Arnold Kling  

Old-time Religion?

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My Jobs Speech... Don't Just Sit There: Undo Som...

Paul Krugman writes,


You often hear people saying that the crisis has revealed the need for new economic thinking, for new ideas about macroeconomics. Yet the first priority seems to be to resuscitate old ideas. Brad DeLong describes an interview of Larry Summers by Martin Wolf as follows: "Asked to name where to turn to understand what was going on in 2008, Summers cited three dead men, a book written 33 years ago, and another written the century before last." And in my view, Summers basically got it right.

Thanks to Timothy Taylor for the pointer. The three dead men, by the way, are Walter Bagehot, Hyman Minsky, and Charles Kindleberger.

I have long had a soft spot for Kindleberger. Almost ten years ago, when I was more Keynesian than I am today, I wrote,


Why does aggregate demand sometimes fall short of the level needed to maintain full employment? My beliefs about this issue are influenced to an unusual degree by Charles Kindleberger, who was not considered a macroeconomist.

Kindleberger was an economic historian, who wrote extensively on the Depression and on historical episodes of speculative frenzy. He noted that these episodes, such as the Dutch Tulip Mania in the 1620's and 1630's or the South Sea Bubble in England in roughly 1710-1720, had common elements. A country achieved wealth as a result of the combination of winning a war and encountering a new market opportunity. Kindleberger called this process "displacement." Displacement resulted in early speculators achieving riches, leading masses of people to join in, resulting in overspeculation. This was followed by a panic, a crash, and an economic recession. This model of fluctuations was laid out by Kindleberger in his book Manias, Panics, and Crashes.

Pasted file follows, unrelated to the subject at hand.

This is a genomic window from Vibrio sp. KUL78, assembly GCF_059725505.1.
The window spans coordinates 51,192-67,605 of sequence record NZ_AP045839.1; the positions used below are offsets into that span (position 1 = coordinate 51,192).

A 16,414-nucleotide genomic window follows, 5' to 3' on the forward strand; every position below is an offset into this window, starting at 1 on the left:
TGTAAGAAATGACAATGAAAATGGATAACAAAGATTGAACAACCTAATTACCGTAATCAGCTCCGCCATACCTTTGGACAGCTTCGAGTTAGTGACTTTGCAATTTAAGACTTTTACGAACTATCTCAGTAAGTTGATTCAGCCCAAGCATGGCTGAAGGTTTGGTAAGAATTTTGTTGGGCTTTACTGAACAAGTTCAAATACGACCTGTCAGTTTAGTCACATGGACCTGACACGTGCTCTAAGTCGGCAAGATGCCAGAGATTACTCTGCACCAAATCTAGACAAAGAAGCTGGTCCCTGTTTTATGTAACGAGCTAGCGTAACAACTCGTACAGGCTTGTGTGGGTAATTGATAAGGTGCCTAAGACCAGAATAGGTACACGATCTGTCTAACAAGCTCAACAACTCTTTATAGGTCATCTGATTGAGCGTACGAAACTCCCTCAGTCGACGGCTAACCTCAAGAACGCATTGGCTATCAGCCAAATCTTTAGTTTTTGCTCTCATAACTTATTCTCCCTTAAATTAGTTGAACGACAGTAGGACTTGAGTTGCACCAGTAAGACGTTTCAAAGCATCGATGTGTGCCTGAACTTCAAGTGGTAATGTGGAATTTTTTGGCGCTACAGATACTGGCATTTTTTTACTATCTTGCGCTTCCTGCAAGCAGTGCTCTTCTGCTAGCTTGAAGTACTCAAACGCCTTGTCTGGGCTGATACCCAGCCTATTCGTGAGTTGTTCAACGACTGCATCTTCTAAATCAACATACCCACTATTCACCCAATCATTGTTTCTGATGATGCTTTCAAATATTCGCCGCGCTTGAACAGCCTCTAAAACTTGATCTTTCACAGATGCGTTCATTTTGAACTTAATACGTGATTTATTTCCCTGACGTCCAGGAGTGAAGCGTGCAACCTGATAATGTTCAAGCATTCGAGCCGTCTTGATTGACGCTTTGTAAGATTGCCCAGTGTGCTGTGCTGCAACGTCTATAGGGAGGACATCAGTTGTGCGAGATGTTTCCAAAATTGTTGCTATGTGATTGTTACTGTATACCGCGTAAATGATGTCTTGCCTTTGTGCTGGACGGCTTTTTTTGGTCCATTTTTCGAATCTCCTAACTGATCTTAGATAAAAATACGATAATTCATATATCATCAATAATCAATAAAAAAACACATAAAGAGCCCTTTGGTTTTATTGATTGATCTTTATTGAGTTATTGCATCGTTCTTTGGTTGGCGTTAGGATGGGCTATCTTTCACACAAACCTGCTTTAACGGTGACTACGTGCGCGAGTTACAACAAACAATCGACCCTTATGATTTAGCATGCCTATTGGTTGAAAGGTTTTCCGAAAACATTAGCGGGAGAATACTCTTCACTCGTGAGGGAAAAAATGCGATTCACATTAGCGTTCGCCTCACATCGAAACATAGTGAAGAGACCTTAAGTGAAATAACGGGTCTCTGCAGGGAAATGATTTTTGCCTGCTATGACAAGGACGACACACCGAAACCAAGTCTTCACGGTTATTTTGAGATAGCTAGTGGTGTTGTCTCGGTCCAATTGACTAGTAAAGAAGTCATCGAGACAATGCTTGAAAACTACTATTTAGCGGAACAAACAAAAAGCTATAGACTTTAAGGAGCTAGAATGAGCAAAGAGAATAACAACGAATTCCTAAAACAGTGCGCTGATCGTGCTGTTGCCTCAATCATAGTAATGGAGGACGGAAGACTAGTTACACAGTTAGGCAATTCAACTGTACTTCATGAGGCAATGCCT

I got involved with the commercialization of the Internet very early, in 1994. I saw its resemblance to the Kindleberger model as early as August of 1995, when Netscape Communications became the first Internet company to sell stock to the general public.

I recently re-read CPK and discussed his relevance.

Back to Krugman. He makes three points. One is that the profession should have recognized the housing bubble for what it was. The problem is that you are tempted to explain asset prices, not to cry "bubble." Just the other day, Krugman himself gave in to that temptation regarding gold. In fact, his rationale for high gold prices is the same as my rationale for high house prices--low real interest rates. What I would suggest is that any time you get the urge to provide an economic interpretation of asset price movements, lie down until the feeling goes away.

The second point is that the profession should have recognized the fragility of the financial system. But that is asking technocratic experts to recognize the fragility of technocratic expertise. Because, contrary to myth, the financial regulators were not swept up in a wave of religious faith in free markets. Rather, they were convinced that with Taylor-rule-based monetary policy and Basel's risk-based capital regulations, they had built a macroeconomic and financial house that could withstand any storm.